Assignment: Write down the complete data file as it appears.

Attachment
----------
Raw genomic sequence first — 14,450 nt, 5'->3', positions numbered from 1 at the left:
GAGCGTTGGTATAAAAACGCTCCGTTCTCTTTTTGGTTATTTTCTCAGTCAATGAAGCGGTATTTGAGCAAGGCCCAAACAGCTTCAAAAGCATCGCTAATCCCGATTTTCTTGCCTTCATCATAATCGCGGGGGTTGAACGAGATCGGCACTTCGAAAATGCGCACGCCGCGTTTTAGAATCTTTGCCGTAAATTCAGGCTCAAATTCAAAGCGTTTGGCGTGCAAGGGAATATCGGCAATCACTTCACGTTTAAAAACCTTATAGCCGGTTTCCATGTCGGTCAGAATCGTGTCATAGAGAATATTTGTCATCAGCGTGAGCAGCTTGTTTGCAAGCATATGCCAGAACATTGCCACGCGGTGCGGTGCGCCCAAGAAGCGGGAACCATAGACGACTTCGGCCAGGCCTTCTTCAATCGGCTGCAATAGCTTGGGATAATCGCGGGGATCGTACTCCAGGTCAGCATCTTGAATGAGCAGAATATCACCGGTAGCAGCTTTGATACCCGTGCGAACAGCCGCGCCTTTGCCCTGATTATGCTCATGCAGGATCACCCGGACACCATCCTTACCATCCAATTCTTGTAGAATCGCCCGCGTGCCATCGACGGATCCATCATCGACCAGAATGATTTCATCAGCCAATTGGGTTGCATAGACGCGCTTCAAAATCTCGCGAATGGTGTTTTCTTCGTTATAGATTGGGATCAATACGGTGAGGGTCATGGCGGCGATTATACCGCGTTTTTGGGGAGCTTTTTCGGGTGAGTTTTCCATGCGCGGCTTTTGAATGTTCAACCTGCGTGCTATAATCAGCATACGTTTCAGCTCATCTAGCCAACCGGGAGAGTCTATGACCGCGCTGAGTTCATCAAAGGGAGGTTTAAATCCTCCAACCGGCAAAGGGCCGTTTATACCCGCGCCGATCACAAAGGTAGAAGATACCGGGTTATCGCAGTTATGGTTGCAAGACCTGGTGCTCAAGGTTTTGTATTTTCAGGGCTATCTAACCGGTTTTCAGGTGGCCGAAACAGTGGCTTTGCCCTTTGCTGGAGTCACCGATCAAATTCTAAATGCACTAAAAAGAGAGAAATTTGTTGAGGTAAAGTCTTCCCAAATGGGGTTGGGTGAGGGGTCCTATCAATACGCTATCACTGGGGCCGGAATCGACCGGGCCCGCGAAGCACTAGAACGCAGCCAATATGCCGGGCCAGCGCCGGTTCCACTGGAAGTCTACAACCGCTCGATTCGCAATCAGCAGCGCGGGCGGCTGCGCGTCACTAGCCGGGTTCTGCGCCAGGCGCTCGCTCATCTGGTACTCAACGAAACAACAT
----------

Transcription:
Raw genomic sequence first — 14,450 nt, 5'->3', positions numbered from 1 at the left:
GAGCGTTGGTATAAAAACGCTCCGTTCTCTTTTTGGTTATTTTCTCAGTCAATGAAGCGGTATTTGAGCAAGGCCCAAACAGCTTCAAAAGCATCGCTAATCCCGATTTTCTTGCCTTCATCATAATCGCGGGGGTTGAACGAGATCGGCACTTCGAAAATGCGCACGCCGCGTTTTAGAATCTTTGCCGTAAATTCAGGCTCAAATTCAAAGCGTTTGGCGTGCAAGGGAATATCGGCAATCACTTCACGTTTAAAAACCTTATAGCCGGTTTCCATGTCGGTCAGAATCGTGTCATAGAGAATATTTGTCATCAGCGTGAGCAGCTTGTTTGCAAGCATATGCCAGAACATTGCCACGCGGTGCGGTGCGCCCAAGAAGCGGGAACCATAGACGACTTCGGCCAGGCCTTCTTCAATCGGCTGCAATAGCTTGGGATAATCGCGGGGATCGTACTCCAGGTCAGCATCTTGAATGAGCAGAATATCACCGGTAGCAGCTTTGATACCCGTGCGAACAGCCGCGCCTTTGCCCTGATTATGCTCATGCAGGATCACCCGGACACCATCCTTACCATCCAATTCTTGTAGAATCGCCCGCGTGCCATCGACGGATCCATCATCGACCAGAATGATTTCATCAGCCAATTGGGTTGCATAGACGCGCTTCAAAATCTCGCGAATGGTGTTTTCTTCGTTATAGATTGGGATCAATACGGTGAGGGTCATGGCGGCGATTATACCGCGTTTTTGGGGAGCTTTTTCGGGTGAGTTTTCCATGCGCGGCTTTTGAATGTTCAACCTGCGTGCTATAATCAGCATACGTTTCAGCTCATCTAGCCAACCGGGAGAGTCTATGACCGCGCTGAGTTCATCAAAGGGAGGTTTAAATCCTCCAACCGGCAAAGGGCCGTTTATACCCGCGCCGATCACAAAGGTAGAAGATACCGGGTTATCGCAGTTATGGTTGCAAGACCTGGTGCTCAAGGTTTTGTATTTTCAGGGCTATCTAACCGGTTTTCAGGTGGCCGAAACAGTGGCTTTGCCCTTTGCTGGAGTCACCGATCAAATTCTAAATGCACTAAAAAGAGAGAAATTTGTTGAGGTAAAGTCTTCCCAAATGGGGTTGGGTGAGGGGTCCTATCAATACGCTATCACTGGGGCCGGAATCGACCGGGCCCGCGAAGCACTAGAACGCAGCCAATATGCCGGGCCAGCGCCGGTTCCACTGGAAGTCTACAACCGCTCGATTCGCAATCAGCAGCGCGGGCGGCTGCGCGTCACTAGCCGGGTTCTGCGCCAGGCGCTCGCTCATCTGGTACTCAACGAAACAACAT